Neither is wide receiver Terry McLaurin, who caught another touchdown pass and had six catches for 70 yards. It’s been a great individual start to his rookie season, which means nothing to a player who won so many games at Ohio State. 

“I’m a win-loss kind of guy. I scored. We lost," McLaurin said. "I want to be productive for my team, but at the end of the day I want to win and we all want to win. The boxscore doesn’t say ‘Terry had a great game.’ It says ‘The Redskins lost.’ I feel like that. Our team feels like that.” 

The Redskins next travel to New York to play the 1-2 Giants in what absolutely is a must-win game. Jobs are on the line now. Allen and McLaurin said there would be no finger-pointing. Accountability starts with each individual player and they vowed to check their own play. Running back Adrian Peterson echoed his younger teammates.

"Everyone contributes. From Week 1 to now," Peterson said. "If anything you've got to point the finger at yourself. For me, even with everything that happened in the first half, at the end of the day, we were in a position to convert a first down and I didn't execute. And if we do that we're in a position with a fresh set of downs to get seven [points] and now we're down six and it's a totally different ballgame."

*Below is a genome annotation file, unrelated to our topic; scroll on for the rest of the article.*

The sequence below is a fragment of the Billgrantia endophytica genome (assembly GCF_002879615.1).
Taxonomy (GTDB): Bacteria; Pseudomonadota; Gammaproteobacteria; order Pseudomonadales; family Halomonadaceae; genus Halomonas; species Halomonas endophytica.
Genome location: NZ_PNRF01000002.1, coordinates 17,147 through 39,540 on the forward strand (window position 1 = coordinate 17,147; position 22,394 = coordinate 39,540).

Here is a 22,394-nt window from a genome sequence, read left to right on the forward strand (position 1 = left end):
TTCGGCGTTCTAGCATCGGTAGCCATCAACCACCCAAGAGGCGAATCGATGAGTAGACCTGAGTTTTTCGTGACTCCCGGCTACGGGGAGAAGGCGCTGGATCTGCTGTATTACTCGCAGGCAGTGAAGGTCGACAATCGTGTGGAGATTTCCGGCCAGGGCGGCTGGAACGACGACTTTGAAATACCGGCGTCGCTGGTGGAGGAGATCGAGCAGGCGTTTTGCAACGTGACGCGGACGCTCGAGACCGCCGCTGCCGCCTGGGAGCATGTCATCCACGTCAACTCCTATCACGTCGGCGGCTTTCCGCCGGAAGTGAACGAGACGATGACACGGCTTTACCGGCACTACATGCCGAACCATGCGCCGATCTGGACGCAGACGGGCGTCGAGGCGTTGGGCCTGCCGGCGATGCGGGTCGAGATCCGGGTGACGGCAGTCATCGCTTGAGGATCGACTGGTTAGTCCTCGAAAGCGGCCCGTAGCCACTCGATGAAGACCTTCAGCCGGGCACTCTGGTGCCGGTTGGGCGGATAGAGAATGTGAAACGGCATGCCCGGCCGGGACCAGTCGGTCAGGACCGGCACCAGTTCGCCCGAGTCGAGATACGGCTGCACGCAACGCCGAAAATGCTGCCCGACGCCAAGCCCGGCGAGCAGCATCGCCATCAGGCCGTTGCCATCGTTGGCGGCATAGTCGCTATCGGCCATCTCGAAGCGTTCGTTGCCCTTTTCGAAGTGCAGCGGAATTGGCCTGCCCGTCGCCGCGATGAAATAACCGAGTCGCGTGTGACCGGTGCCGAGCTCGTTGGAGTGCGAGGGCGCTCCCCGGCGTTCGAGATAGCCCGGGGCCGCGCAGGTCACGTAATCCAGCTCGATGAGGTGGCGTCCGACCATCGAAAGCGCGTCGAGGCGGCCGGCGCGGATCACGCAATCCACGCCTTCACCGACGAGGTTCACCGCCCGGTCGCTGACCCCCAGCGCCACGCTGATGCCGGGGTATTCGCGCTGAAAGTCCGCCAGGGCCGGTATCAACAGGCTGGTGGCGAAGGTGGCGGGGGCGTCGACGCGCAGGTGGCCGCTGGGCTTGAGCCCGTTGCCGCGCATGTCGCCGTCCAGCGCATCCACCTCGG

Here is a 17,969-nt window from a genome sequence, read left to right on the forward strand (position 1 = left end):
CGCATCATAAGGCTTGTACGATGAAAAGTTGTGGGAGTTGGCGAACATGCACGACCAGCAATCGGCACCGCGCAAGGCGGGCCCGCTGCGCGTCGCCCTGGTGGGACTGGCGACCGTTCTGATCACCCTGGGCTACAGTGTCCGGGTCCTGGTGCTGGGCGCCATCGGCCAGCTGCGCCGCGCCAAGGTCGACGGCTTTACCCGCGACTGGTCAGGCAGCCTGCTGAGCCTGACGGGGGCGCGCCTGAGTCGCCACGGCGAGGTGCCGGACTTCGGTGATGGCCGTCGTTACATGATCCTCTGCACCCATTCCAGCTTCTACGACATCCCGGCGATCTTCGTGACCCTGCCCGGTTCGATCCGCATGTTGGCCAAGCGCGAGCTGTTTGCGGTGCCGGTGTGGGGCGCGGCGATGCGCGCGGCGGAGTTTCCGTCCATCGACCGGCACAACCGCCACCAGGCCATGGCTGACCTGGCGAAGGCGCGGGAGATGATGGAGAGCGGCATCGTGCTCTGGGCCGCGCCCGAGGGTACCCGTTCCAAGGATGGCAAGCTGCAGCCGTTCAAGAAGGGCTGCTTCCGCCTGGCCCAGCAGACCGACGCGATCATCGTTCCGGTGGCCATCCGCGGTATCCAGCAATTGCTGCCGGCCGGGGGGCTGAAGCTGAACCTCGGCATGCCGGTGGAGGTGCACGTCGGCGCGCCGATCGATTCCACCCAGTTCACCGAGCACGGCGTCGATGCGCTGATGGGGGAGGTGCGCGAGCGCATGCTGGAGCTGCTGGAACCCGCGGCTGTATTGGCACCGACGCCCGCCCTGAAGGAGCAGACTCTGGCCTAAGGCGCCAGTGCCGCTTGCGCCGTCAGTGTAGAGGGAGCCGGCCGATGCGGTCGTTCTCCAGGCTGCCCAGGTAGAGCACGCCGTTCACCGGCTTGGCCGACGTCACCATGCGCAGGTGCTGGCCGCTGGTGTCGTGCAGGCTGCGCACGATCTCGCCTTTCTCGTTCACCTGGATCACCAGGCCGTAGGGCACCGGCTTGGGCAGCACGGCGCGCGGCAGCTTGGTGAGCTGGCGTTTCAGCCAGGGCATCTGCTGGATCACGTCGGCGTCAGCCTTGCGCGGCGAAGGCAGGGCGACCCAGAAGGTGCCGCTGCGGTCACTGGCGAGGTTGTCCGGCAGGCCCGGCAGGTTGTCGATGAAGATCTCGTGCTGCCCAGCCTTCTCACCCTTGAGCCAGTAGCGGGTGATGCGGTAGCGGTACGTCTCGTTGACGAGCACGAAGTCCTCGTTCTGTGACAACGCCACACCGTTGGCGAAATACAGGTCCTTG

But these are all words. They must be backed up on the field in New York on Sunday or they don’t mean much. The Redskins better adhere to the message or the season will slip away from them a quarter of the way into it. Will they? Allen’s manner suggested anyone who isn’t on board will face consequences.       

“Nothing is ever impossible to fix. I don’t care how you lose,” Allen said. “Nothing is ever impossible. Losing sucks. Regardless of how you lose, we lost...[But] they’re going to have to be. It’s not a question of ‘if’ but you’re going to have to be and we’re going to be.”